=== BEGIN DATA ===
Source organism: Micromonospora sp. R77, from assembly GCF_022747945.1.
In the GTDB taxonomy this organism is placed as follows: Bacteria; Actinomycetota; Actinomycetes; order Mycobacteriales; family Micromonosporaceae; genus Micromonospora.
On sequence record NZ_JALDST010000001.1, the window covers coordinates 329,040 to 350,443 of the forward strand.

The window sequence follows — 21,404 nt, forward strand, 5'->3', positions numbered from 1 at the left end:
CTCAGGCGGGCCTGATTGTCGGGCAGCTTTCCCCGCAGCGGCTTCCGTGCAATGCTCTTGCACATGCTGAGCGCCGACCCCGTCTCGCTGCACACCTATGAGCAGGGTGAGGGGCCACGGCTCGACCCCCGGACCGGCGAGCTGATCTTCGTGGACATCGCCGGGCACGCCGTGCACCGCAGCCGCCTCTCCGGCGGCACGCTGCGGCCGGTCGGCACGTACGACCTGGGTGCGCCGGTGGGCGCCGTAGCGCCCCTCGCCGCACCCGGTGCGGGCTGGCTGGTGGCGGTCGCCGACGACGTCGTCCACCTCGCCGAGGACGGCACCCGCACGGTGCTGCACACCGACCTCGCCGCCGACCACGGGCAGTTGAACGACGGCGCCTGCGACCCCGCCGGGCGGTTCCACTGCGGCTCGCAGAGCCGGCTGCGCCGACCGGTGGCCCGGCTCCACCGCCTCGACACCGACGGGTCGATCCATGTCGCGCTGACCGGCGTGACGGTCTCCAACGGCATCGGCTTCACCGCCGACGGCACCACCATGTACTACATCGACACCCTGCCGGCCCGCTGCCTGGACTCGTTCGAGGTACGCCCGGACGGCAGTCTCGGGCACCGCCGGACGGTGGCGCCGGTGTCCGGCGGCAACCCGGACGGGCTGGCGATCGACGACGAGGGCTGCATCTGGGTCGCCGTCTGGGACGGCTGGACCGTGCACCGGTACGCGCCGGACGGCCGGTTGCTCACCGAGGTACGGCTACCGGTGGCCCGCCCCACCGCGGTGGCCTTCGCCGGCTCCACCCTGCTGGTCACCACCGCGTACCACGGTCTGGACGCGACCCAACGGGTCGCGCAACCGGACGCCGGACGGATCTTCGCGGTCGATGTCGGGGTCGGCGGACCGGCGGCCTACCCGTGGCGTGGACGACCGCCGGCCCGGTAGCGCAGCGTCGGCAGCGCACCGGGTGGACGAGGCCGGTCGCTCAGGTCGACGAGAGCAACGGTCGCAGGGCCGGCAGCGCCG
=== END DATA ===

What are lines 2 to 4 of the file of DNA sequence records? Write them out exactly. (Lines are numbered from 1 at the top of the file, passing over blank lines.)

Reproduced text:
In the GTDB taxonomy this organism is placed as follows: Bacteria; Actinomycetota; Actinomycetes; order Mycobacteriales; family Micromonosporaceae; genus Micromonospora.
On sequence record NZ_JALDST010000001.1, the window covers coordinates 329,040 to 350,443 of the forward strand.

The window sequence follows — 21,404 nt, forward strand, 5'->3', positions numbered from 1 at the left end: